This is, in essence, how I understand the Court of Appeals to have decided the issue below. See 581 F. 3d 912, 917 (CA9 2009) (“[W]e hold that where, as here, a party challenges an arbitration agreement as unconscionable, and thus asserts that he could not meaningfully assent to the agreement, the threshold question of unconscionability is for the court”). I would therefore affirm its judgment, leaving, as it did, the merits of respondent’s unconscionability claim for the District Court to resolve on remand.
Rather than apply First Options, the Court takes us down a different path, one neither briefed by the parties nor relied upon by the Court of Appeals. In applying Prima Paint, the Court has unwisely extended a “fantastic” and likely erroneous decision. 388 U. S., at 407 (Black, J., dissenting).[Footnote 8]
As explained at the outset, see supra, at 3–7, this case lies at a seeming crossroads in our arbitration jurisprudence. It implicates cases such as First Options, which address whether the parties intended to delegate questions of arbitrability, and also those cases, such as Prima Paint, which address the severability of a presumptively valid arbitration agreement from a potentially invalid contract. The question of “Who decides?”—arbitrator or court—animates both lines of cases, but they are driven by different concerns. In cases like First Options, we are concerned with the parties’ intentions. In cases like Prima Paint, we are concerned with how the parties challenge the validity of the agreement.
Under the Prima Paint inquiry, recall, we consider whether the parties are actually challenging the validity of the arbitration agreement, or whether they are challenging, more generally, the contract within which an arbitration clause is nested. In the latter circumstance, we assume there is no infirmity per se with the arbitration agreement, i.e., there are no grounds for revocation of the arbitration agreement itself under §2 of the FAA. Accordingly, we commit the parties’ general contract dispute to the arbitrator, as agreed.
The claim in Prima Paint was that one party would not have agreed to contract with the other for services had it known the second party was insolvent (a fact known but not disclosed at the time of contracting). 388 U. S., at 398. There was, therefore, allegedly fraud in the inducement of the contract—a contract which also delegated disputes to an arbitrator. Despite the fact that the claim raised would have, if successful, rendered the embedded arbitration clause void, the Court held that the merits of the dispute were for the arbitrator, so long as the claim of “fraud in the inducement” did not go to validity of “the arbitration clause itself.” Id., at 403 (emphasis added). Because, in Prima Paint, “no claim ha[d] been advanced by Prima Paint that [respondent] fraudulently induced it to enter into the agreement to arbitrate,” and because the arbitration agreement was broad enough to cover the dispute, the arbitration agreement was enforceable with respect to the controversy at hand. Id., at 406.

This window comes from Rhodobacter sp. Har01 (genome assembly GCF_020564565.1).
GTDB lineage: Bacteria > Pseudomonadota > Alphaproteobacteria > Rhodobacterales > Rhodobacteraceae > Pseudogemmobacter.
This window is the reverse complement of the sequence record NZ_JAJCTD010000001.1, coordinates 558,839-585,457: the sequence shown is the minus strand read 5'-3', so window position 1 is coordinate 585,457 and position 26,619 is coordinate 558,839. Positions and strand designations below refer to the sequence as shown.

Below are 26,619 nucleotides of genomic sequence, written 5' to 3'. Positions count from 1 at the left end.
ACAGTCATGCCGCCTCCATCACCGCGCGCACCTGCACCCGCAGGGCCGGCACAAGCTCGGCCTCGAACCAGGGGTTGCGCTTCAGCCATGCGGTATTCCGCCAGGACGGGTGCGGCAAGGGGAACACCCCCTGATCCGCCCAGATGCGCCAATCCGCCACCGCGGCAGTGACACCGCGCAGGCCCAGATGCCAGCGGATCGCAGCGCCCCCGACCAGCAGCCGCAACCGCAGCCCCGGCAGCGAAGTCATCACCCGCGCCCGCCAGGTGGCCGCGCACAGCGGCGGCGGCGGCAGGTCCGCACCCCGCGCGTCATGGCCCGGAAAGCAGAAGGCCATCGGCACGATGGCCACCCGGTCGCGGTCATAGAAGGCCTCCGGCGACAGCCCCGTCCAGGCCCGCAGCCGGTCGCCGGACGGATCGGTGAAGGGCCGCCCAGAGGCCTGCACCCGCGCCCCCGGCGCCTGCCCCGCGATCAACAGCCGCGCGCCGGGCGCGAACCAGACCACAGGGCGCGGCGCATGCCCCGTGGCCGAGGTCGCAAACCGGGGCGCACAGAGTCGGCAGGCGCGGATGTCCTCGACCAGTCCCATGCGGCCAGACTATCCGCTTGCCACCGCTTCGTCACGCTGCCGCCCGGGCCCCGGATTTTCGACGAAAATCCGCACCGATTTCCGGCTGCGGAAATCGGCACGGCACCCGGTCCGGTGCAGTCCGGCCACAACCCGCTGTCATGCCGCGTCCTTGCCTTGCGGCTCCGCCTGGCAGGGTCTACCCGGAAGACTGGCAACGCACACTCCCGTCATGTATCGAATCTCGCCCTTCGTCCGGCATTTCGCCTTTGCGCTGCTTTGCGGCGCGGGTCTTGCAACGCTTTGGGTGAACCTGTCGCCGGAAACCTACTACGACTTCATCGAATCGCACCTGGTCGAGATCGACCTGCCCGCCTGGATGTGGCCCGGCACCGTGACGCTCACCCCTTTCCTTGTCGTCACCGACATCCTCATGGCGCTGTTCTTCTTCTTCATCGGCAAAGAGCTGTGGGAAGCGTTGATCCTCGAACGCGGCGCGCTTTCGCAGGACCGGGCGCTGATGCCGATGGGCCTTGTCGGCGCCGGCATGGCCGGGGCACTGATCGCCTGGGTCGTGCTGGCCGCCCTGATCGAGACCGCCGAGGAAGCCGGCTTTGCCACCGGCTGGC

The Prima Paint rule has been denominated as one related to severability. Our opinion in Buckeye, set out these guidelines:
“First, as a matter of substantive federal arbitration law, an arbitration provision is severable from the remainder of the contract. Second, unless the challenge is to the arbitration clause itself, the issue of the contract’s validity is considered by the arbitrator in the first instance.” 546 U. S., at 445–446.
Whether the general contract defense renders the entire agreement void or voidable is irrelevant. Id., at 446. All that matters is whether the party seeking to present the issue to a court has brought a “discrete challenge,” Preston v. Ferrer, 552 U. S. 346, 354 (2008), “to the validity of the … arbitration clause.” Buckeye, 546 U. S., at 449.
Prima Paint and its progeny allow a court to pluck from a potentially invalid contract a potentially valid arbitration agreement. Today the Court adds a new layer of severability—something akin to Russian nesting dolls—into the mix: Courts may now pluck from a potentially invalid arbitration agreement even narrower provisions that refer particular arbitrability disputes to an arbitrator. See ante, at 6–7. I do not think an agreement to arbitrate can ever manifest a clear and unmistakable intent to arbitrate its own validity. But even assuming otherwise, I certainly would not hold that the Prima Paint rule extends this far.
In my view, a general revocation challenge to a standalone arbitration agreement is, invariably, a challenge to the “ ‘making’ ” of the arbitration agreement itself, Prima Paint, 388 U. S., at 403, and therefore, under Prima Paint, must be decided by the court. A claim of procedural unconscionability aims to undermine the formation of the arbitration agreement, much like a claim of unconscionability aims to undermine the clear-and-unmistakable-intent requirement necessary for a valid delegation of a “discrete” challenge to the validity of the arbitration agreement itself, Preston, 552 U. S., at 354. Moreover, because we are dealing in this case with a challenge to an independently executed arbitration agreement—rather than a clause contained in a contract related to another subject matter—any challenge to the contract itself is also, necessarily, a challenge to the arbitration agreement.[Footnote 9] They are one and the same.